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Chris Kyle and his friend ,Chad Littlefield are dead because of a man called Eddie Ray Ruoth .

Authorities said 38-year-old Chris Kyle, a former top Navy SEAL sniper and author of the best-selling book “American Sniper,” was shot to death with his friend at a Texas shooting range on Feb. 2, 2013.

Kyle, 38, and Littlefield, 35, had taken Routh to the range to try to help him work through his PTSD. Littlefield was Kyle’s neighbor and “workout buddy,” .

It is unclear what Routh’s motive was for the murders. Police say he was unemployed and “may have been suffering from some type of mental illness from being in the military.

Kyle had 160 confirmed combat kills from a distance of up to 2,100 yards. He holds the record for a U.S. military sniper, previously set at 93 by Marine sniper Carlos Hathcock during the Vietnam war.

With sorrow and regret , Gun-Zilla! would like to extend extreme condolences to the families of Chris Kyle and Chad Littlefield .

Gone but never forgotten .

dragunov 1

 

a semi-automatic sniper rifle/designated marksman rifle chambered in 7.62×54mmR and developed in the Soviet Union.
The Dragunov was designed as a squad support weapon, since according to Soviet and Soviet-derived military doctrines the long-range engagement ability was lost to ordinary troops when submachine guns and assault rifles (which are optimized for close-range and medium-range, rapid-fire combat) were adopted. For that reason it was originally named Dragunov’s Semi-automatic Rifle.

It was selected as the winner of a contest that included three competing designs – by Sergei Simonov, by Aleksandr Konstantinov and by Yevgeny Dragunov. Extensive field testing of the rifles conducted in a wide range of environmental conditions resulted in Dragunov’s proposal being accepted into service in 1963. An initial pre-production batch consisting of 200 rifles was assembled for evaluation purposes, and from 1964 serial production was carried out by Izhmash.

Since then, the Dragunov has become the standard squad support weapon of several countries, including those of the former Warsaw Pact. Licensed production of the rifle was established in China (Type 79 and Type 85) and Iran (as a direct copy of the Chinese Type 79).

The Dragunov is an original rifle design for several reasons. First, it was not meant for highly trained and specialized sniper teams, but rather for designated marksmen, spread in every basic infantry unit. In every platoon of Warsaw Pact troops, there was at least one Dragunov rifle marksman. In the German Democratic Republic arsenals alone, there were almost 2,000 Dragunov rifles, while in many Western armies there was not even a single sniper rifle except in special forces units (as example, in the Italian Army until the 1990s), but in Warsaw Pact troop formations, the Dragunov marksmen were widespread among the regular units. To fulfill this role the rifle is relatively light for a sniper rifle but well balanced, making it easier to use in a dynamic battle. It also is a semi-automatic rifle, a rare feature for accuracy oriented rifles in the 1960s (except for customized ordnance, like M1 Garands), to allow rapid fire and quicker engagement of multiple targets. In order to fire effective API ammunition, its accuracy potential was slightly downgraded by shortening the twist rate, another uncommon priority for a pure sniper rifle. Its precision is good but not exceptional, also because it has a relatively light barrel profile. Like an assault rifle, the rifle has mounts on the barrel to fix a bayonet. The standard AKM bayonet can even be used to cut barbed wire. Lastly, the rifle was meant to be a relatively cheap mass produced firearm.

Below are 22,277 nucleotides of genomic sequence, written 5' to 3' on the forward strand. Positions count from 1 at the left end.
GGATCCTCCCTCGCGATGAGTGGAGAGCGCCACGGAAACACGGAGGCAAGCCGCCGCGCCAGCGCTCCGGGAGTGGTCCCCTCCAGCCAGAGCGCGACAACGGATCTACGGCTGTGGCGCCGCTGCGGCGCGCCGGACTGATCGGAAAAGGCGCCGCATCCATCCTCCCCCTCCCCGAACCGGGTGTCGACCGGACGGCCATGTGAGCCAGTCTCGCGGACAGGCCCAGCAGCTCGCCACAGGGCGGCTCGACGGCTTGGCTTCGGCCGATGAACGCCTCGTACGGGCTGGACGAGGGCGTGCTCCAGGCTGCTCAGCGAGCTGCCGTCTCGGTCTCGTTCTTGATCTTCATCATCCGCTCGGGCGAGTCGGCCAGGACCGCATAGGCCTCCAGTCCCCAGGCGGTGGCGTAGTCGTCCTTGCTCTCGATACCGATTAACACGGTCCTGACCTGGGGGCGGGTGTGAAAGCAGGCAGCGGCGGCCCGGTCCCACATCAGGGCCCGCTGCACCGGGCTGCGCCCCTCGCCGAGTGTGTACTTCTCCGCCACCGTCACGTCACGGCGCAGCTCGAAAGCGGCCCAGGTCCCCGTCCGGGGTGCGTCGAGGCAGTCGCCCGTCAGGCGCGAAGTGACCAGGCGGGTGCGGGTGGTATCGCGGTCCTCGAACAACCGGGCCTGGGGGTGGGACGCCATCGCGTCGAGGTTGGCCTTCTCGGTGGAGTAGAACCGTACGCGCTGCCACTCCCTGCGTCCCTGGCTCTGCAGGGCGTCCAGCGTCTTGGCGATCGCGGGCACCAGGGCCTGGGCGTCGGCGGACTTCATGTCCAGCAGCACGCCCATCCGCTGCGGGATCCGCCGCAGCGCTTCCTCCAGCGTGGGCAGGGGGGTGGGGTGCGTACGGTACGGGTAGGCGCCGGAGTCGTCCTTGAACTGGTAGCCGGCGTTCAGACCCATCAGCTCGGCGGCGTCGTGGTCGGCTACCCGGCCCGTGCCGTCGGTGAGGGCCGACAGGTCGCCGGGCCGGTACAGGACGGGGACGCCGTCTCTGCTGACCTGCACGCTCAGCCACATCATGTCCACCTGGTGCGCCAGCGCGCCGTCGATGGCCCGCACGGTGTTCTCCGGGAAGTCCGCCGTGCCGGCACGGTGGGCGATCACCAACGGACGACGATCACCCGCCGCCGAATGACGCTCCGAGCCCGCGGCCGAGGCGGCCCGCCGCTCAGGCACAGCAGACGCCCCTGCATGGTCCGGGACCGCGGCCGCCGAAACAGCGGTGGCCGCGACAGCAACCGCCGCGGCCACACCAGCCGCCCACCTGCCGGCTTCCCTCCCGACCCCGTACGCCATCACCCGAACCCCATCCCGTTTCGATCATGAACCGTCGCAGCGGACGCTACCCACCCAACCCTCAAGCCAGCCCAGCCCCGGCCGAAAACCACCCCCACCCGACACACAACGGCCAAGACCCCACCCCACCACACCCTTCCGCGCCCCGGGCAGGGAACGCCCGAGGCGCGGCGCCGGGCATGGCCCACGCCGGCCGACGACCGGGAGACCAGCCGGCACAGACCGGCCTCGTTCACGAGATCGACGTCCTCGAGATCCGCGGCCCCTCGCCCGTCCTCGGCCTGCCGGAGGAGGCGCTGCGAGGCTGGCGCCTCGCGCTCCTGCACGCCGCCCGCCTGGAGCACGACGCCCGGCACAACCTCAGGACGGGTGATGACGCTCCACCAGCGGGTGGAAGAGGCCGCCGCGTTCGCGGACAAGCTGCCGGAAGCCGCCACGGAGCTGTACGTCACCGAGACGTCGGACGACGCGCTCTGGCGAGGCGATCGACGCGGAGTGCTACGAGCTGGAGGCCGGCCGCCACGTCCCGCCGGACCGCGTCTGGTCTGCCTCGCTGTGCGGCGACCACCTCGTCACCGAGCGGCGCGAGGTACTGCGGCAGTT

These features and unusual characteristics were driven by the tactical use doctrine of Dragunov armed marksman which was; from (just behind) the first line targeting high value targets of opportunity and providing special long-distance disrupting and suppressive fire on the battlefield, even with sudden close encounters with enemy troops in mind. A relatively small number of marksmen could assist conventional troops by combating or harassing valuable targets and assets such as: enemy key personnel like officers, non-commissioned officers and radio operators, exposed tank commanders, designated marksmen and snipers, machinegun teams, anti-tank warfare teams, etc.